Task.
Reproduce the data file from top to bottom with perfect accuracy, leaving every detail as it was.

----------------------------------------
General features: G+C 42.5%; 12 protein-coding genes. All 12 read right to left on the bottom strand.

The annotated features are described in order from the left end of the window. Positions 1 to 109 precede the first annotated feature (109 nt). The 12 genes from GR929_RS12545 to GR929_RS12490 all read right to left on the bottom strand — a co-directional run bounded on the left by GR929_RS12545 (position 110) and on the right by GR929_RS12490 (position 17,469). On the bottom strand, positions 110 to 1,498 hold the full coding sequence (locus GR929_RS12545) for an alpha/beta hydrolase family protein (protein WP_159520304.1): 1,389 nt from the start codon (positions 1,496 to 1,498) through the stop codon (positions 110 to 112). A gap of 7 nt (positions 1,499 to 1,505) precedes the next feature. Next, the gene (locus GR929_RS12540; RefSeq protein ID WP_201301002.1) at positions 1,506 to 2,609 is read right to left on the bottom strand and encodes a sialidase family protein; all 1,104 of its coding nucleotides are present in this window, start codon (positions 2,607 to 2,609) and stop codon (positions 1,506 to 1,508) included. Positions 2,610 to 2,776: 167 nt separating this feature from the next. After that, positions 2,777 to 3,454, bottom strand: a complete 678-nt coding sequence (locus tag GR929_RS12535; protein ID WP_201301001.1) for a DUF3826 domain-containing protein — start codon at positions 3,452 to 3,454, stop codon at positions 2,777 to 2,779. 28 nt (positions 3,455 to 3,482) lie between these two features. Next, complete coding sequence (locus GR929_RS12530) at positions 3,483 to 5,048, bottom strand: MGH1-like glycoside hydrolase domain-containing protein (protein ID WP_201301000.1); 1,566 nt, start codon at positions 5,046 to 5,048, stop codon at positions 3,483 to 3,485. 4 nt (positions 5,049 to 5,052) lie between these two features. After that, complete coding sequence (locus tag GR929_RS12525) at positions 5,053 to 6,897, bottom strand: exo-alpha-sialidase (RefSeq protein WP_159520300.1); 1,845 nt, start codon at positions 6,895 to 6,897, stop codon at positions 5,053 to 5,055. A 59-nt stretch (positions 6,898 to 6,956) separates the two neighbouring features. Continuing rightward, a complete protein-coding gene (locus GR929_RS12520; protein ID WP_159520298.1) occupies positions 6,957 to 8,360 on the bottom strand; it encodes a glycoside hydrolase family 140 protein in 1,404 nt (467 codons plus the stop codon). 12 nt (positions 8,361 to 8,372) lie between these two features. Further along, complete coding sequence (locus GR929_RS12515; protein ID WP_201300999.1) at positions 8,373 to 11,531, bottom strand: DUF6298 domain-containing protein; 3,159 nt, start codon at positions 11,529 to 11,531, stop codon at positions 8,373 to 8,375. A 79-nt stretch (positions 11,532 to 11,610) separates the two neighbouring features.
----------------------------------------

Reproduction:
General features: G+C 42.5%; 12 protein-coding genes. All 12 read right to left on the bottom strand.

The annotated features are described in order from the left end of the window. Positions 1 to 109 precede the first annotated feature (109 nt). The 12 genes from GR929_RS12545 to GR929_RS12490 all read right to left on the bottom strand — a co-directional run bounded on the left by GR929_RS12545 (position 110) and on the right by GR929_RS12490 (position 17,469). On the bottom strand, positions 110 to 1,498 hold the full coding sequence (locus GR929_RS12545) for an alpha/beta hydrolase family protein (protein WP_159520304.1): 1,389 nt from the start codon (positions 1,496 to 1,498) through the stop codon (positions 110 to 112). A gap of 7 nt (positions 1,499 to 1,505) precedes the next feature. Next, the gene (locus GR929_RS12540; RefSeq protein ID WP_201301002.1) at positions 1,506 to 2,609 is read right to left on the bottom strand and encodes a sialidase family protein; all 1,104 of its coding nucleotides are present in this window, start codon (positions 2,607 to 2,609) and stop codon (positions 1,506 to 1,508) included. Positions 2,610 to 2,776: 167 nt separating this feature from the next. After that, positions 2,777 to 3,454, bottom strand: a complete 678-nt coding sequence (locus tag GR929_RS12535; protein ID WP_201301001.1) for a DUF3826 domain-containing protein — start codon at positions 3,452 to 3,454, stop codon at positions 2,777 to 2,779. 28 nt (positions 3,455 to 3,482) lie between these two features. Next, complete coding sequence (locus GR929_RS12530) at positions 3,483 to 5,048, bottom strand: MGH1-like glycoside hydrolase domain-containing protein (protein ID WP_201301000.1); 1,566 nt, start codon at positions 5,046 to 5,048, stop codon at positions 3,483 to 3,485. 4 nt (positions 5,049 to 5,052) lie between these two features. After that, complete coding sequence (locus tag GR929_RS12525) at positions 5,053 to 6,897, bottom strand: exo-alpha-sialidase (RefSeq protein WP_159520300.1); 1,845 nt, start codon at positions 6,895 to 6,897, stop codon at positions 5,053 to 5,055. A 59-nt stretch (positions 6,898 to 6,956) separates the two neighbouring features. Continuing rightward, a complete protein-coding gene (locus GR929_RS12520; protein ID WP_159520298.1) occupies positions 6,957 to 8,360 on the bottom strand; it encodes a glycoside hydrolase family 140 protein in 1,404 nt (467 codons plus the stop codon). 12 nt (positions 8,361 to 8,372) lie between these two features. Further along, complete coding sequence (locus GR929_RS12515; protein ID WP_201300999.1) at positions 8,373 to 11,531, bottom strand: DUF6298 domain-containing protein; 3,159 nt, start codon at positions 11,529 to 11,531, stop codon at positions 8,373 to 8,375. A 79-nt stretch (positions 11,532 to 11,610) separates the two neighbouring features.